The History Of Metroid Dread – Over 15 Years In The Making
Game development is a tricky process. The oversimplicity of that statement isn’t lost on me. It’s just more of a straightforward reminder. Entertainment projects, whether they be video games, film, books, etc, are rarely a linear journey. The latest example of this is the E3 2021 reveal of Metroid Dread. Casual fans of the long-running series thought “hey, this is cool to see.” Diehard fans, however, remembered quickly that Dread is far from a “new” project. Over 15 years in the making, the history of Metroid Dread is a lesson in game development and the slow burn of creative vision. If you’re curious about the game’s concept and long path to becoming a game, then you’re in the right place. Let’s explore the history of this game and find out why it took so long to get to this point.
The Early History of Metroid Dread on the DS
Image Credit: Nintendo
If you tuned into the E3 2021 Nintendo Direct, then you probably loved the Metroid Dread reveal. Even casual fans of the series can understand how impactful the franchise is for Nintendo’s long-running success. The first game in this series released in 1986 on the NES in sharp contrast to titles like The Legend of Zelda and Super Mario Bros. The game featured dark environments, non-linear exploration, and shooting. A sequel, Metroid II: Return of Samus arrived in 1991 on the Game Boy Advance. Super Metroid, arguably the most celebrated game in the series, released on the Super Nintendo in 1994. The fourth game in the series, 2002’s Metroid Fusion, returned the series to the Game Boy Advance. That leaves a 19-year gap in the mainline story for Samus.
The follow-up to Metroid Fusion was planned for the upcoming new handheld console, the Nintendo DS. In 2005, Game Informer reported that a new Metroid game was in development. When E3 2005 came and went, fans lost a little hope. That was until 2006 when a DS game did release, but it wasn’t what fans expected. Metroid Prime Hunters was a 3D entry in the side series Metroid Prime, not the 2D mainline story. Overall, fans thought that Dread might just be a code word for the latest DS release. That was until 2007’s Wii title Metroid Prime 3: Corruption brought a mysterious in-game message: “Experiment status report update: Metroid project ‘Dread’ is nearing the final stages of completion.”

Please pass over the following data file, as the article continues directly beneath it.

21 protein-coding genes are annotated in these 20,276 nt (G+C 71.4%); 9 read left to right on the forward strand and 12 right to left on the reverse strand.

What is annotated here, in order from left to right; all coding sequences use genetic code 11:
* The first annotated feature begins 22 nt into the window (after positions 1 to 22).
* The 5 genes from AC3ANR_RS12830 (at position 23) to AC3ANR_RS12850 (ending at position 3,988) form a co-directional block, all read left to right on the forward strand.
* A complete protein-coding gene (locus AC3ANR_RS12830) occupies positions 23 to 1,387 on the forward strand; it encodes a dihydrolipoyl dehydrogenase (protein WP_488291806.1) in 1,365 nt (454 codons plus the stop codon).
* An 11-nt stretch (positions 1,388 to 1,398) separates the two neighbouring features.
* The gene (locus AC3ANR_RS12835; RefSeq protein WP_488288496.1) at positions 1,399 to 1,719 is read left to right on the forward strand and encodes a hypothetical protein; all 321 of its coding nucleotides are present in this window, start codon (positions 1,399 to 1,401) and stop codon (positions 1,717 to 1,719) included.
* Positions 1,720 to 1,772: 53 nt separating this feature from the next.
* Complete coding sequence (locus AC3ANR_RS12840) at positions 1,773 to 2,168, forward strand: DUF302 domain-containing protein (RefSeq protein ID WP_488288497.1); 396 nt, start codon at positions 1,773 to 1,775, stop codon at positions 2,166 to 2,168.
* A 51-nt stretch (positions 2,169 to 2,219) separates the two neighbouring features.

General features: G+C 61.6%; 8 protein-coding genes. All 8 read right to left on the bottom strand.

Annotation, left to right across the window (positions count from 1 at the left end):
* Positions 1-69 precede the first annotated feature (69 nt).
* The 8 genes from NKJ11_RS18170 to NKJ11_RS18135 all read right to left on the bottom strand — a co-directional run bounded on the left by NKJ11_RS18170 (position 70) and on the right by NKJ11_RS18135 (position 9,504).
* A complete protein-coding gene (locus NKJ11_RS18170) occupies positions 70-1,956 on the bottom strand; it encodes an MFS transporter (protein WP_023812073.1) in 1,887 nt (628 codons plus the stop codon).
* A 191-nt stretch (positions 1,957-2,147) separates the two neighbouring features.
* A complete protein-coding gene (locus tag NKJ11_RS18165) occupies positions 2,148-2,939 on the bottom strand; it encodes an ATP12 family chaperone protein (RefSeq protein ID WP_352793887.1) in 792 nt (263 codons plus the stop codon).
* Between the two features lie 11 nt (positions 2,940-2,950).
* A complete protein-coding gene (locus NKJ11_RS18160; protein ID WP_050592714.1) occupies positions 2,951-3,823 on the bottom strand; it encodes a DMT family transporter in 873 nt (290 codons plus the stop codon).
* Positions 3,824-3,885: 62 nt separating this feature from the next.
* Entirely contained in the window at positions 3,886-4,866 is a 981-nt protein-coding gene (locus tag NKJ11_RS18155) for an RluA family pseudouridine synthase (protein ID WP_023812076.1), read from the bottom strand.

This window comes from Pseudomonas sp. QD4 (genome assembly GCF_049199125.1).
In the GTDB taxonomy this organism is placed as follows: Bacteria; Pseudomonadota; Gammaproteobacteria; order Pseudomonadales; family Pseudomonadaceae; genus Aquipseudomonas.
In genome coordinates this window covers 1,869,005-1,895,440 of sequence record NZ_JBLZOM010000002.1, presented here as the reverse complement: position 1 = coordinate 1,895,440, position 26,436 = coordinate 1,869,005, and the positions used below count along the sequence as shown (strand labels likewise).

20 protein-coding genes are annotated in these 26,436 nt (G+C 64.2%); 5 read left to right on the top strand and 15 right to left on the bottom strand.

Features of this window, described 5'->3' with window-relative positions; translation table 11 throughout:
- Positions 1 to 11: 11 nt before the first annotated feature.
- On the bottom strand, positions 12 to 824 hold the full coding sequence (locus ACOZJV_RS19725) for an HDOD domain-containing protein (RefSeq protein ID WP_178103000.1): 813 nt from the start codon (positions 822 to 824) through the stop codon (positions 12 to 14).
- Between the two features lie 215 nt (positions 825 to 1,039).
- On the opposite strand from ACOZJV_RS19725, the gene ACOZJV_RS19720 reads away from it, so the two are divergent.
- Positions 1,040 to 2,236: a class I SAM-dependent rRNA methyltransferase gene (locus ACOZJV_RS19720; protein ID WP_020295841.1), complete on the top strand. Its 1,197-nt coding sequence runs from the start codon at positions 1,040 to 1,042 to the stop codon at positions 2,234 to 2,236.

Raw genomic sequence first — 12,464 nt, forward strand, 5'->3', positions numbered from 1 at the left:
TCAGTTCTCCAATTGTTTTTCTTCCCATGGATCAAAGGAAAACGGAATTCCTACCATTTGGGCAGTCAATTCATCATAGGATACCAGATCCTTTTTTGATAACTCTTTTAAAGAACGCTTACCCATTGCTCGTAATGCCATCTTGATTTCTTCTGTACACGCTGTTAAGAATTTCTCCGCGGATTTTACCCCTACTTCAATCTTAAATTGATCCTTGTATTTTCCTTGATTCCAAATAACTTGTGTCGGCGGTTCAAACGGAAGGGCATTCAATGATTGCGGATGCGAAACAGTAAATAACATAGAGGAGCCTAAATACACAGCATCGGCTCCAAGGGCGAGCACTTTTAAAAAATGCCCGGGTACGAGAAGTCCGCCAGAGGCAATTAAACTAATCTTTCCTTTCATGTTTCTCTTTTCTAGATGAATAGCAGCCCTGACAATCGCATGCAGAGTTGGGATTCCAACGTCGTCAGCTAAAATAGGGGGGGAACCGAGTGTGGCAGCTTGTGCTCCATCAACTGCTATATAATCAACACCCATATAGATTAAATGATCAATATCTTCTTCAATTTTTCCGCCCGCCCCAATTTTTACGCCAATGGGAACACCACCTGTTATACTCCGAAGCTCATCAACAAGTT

That means the game is in development right? Wrong; Corruption director Mark Pacini said no 2D Metroid was in development. So how did we end up getting the game in 2021? That’s a little less clear.
However We Got Here, New 2D Metroid is a Good Thing
Image Credit: Nintendo
Speculation as to what happened since 2007 is conjecture at best. The likely scenario in my head is that 2D games like the mainline Metroid series fell out of vogue for a while. With the launch of the Xbox 360 and PS3 a few years earlier, fans became enamored with 3D graphics. Even the Wii pivoted largely to 3D games. Titles in the mainline Super Mario series even went 3D in the case of New Super Mario Bros. I think a shift occurred in 2017, however, when the Nintendo 3DS saw the release of Metroid: Samus Returns. A remake of Metroid II, the game arrived at a time where two things changed in gaming. For starters, the Metroidvania genre of games was massively popular thanks to indie developers. Secondly, fans just wanted a damn Metroid game.
The 2017 release date would likely fit the 2021 launch of Metroid Dread if Nintendo’s decision to resurrect the project from history, and the 2D series as a whole, was influenced by fan interest. Overall, Metroid games are no longer the best Metroid-style games. Titles like Hollow Knight, Dead Cells, and Celeste proved that great 2D side-scrollers with non-linear exploring were far from outdated. In fact, those three games are some of the most widely celebrated indie titles of the past 5 years. Does Metroid still have a place in the genre it carved out of the early days of console gaming? I like to think so.
Metroid Dread is set to release on October 8 and is available for pre-order now. If you’re excited about the title, then let us know in the comments!
Featured Image Credit: Nintendo
Taylor is the Gaming Editor of Comic Years and a lifelong fan of video games. He holds two degrees in Political Communication and wrote a Master's Thesis on resistance movements, race, and the exploitation of college athletes. His wife and two Toy Australian Sheppards keep him sane.
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